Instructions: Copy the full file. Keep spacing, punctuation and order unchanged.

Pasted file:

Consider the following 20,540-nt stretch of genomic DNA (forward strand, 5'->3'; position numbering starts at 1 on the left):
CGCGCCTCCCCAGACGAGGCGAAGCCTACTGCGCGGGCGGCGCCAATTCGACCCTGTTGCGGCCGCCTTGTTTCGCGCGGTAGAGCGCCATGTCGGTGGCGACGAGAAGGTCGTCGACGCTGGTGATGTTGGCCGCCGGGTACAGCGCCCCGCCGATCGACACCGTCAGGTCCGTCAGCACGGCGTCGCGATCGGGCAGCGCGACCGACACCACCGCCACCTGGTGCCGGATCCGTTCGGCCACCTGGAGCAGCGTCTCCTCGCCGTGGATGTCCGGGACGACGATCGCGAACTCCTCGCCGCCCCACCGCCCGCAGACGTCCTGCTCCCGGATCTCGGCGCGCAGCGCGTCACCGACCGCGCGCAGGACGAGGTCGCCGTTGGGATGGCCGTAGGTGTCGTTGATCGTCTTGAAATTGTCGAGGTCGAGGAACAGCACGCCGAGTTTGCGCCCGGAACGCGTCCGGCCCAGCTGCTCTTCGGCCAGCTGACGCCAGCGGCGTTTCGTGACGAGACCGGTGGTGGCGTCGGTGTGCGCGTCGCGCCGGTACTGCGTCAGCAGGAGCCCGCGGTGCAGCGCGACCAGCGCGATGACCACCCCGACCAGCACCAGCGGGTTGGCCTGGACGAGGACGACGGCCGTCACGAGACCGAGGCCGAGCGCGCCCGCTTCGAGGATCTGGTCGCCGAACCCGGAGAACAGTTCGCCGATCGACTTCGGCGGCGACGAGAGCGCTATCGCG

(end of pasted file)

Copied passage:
Consider the following 20,540-nt stretch of genomic DNA (forward strand, 5'->3'; position numbering starts at 1 on the left):
CGCGCCTCCCCAGACGAGGCGAAGCCTACTGCGCGGGCGGCGCCAATTCGACCCTGTTGCGGCCGCCTTGTTTCGCGCGGTAGAGCGCCATGTCGGTGGCGACGAGAAGGTCGTCGACGCTGGTGATGTTGGCCGCCGGGTACAGCGCCCCGCCGATCGACACCGTCAGGTCCGTCAGCACGGCGTCGCGATCGGGCAGCGCGACCGACACCACCGCCACCTGGTGCCGGATCCGTTCGGCCACCTGGAGCAGCGTCTCCTCGCCGTGGATGTCCGGGACGACGATCGCGAACTCCTCGCCGCCCCACCGCCCGCAGACGTCCTGCTCCCGGATCTCGGCGCGCAGCGCGTCACCGACCGCGCGCAGGACGAGGTCGCCGTTGGGATGGCCGTAGGTGTCGTTGATCGTCTTGAAATTGTCGAGGTCGAGGAACAGCACGCCGAGTTTGCGCCCGGAACGCGTCCGGCCCAGCTGCTCTTCGGCCAGCTGACGCCAGCGGCGTTTCGTGACGAGACCGGTGGTGGCGTCGGTGTGCGCGTCGCGCCGGTACTGCGTCAGCAGGAGCCCGCGGTGCAGCGCGACCAGCGCGATGACCACCCCGACCAGCACCAGCGGGTTGGCCTGGACGAGGACGACGGCCGTCACGAGACCGAGGCCGAGCGCGCCCGCTTCGAGGATCTGGTCGCCGAACCCGGAGAACAGTTCGCCGATCGACTTCGGCGGCGACGAGAGCGCTATCGCG